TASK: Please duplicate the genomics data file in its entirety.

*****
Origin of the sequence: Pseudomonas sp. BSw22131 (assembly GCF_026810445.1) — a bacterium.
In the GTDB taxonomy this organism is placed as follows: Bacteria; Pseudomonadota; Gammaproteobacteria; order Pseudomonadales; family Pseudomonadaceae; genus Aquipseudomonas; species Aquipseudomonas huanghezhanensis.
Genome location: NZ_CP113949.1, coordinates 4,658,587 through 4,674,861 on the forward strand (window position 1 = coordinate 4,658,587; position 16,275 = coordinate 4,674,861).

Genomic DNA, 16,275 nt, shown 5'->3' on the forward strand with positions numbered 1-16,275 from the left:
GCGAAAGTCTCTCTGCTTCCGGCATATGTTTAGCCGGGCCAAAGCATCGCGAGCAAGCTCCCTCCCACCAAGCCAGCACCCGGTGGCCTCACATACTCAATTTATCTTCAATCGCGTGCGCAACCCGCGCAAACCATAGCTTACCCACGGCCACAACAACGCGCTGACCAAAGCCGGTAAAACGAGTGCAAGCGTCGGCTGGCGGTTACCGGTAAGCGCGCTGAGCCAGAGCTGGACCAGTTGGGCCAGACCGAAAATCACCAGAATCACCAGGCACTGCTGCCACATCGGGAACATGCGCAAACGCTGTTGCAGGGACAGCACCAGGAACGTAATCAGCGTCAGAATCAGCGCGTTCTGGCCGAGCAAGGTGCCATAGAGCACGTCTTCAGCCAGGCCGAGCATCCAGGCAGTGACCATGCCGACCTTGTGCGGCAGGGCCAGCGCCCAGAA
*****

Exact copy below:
Origin of the sequence: Pseudomonas sp. BSw22131 (assembly GCF_026810445.1) — a bacterium.
In the GTDB taxonomy this organism is placed as follows: Bacteria; Pseudomonadota; Gammaproteobacteria; order Pseudomonadales; family Pseudomonadaceae; genus Aquipseudomonas; species Aquipseudomonas huanghezhanensis.
Genome location: NZ_CP113949.1, coordinates 4,658,587 through 4,674,861 on the forward strand (window position 1 = coordinate 4,658,587; position 16,275 = coordinate 4,674,861).

Genomic DNA, 16,275 nt, shown 5'->3' on the forward strand with positions numbered 1-16,275 from the left:
GCGAAAGTCTCTCTGCTTCCGGCATATGTTTAGCCGGGCCAAAGCATCGCGAGCAAGCTCCCTCCCACCAAGCCAGCACCCGGTGGCCTCACATACTCAATTTATCTTCAATCGCGTGCGCAACCCGCGCAAACCATAGCTTACCCACGGCCACAACAACGCGCTGACCAAAGCCGGTAAAACGAGTGCAAGCGTCGGCTGGCGGTTACCGGTAAGCGCGCTGAGCCAGAGCTGGACCAGTTGGGCCAGACCGAAAATCACCAGAATCACCAGGCACTGCTGCCACATCGGGAACATGCGCAAACGCTGTTGCAGGGACAGCACCAGGAACGTAATCAGCGTCAGAATCAGCGCGTTCTGGCCGAGCAAGGTGCCATAGAGCACGTCTTCAGCCAGGCCGAGCATCCAGGCAGTGACCATGCCGACCTTGTGCGGCAGGGCCAGCGCCCAGAA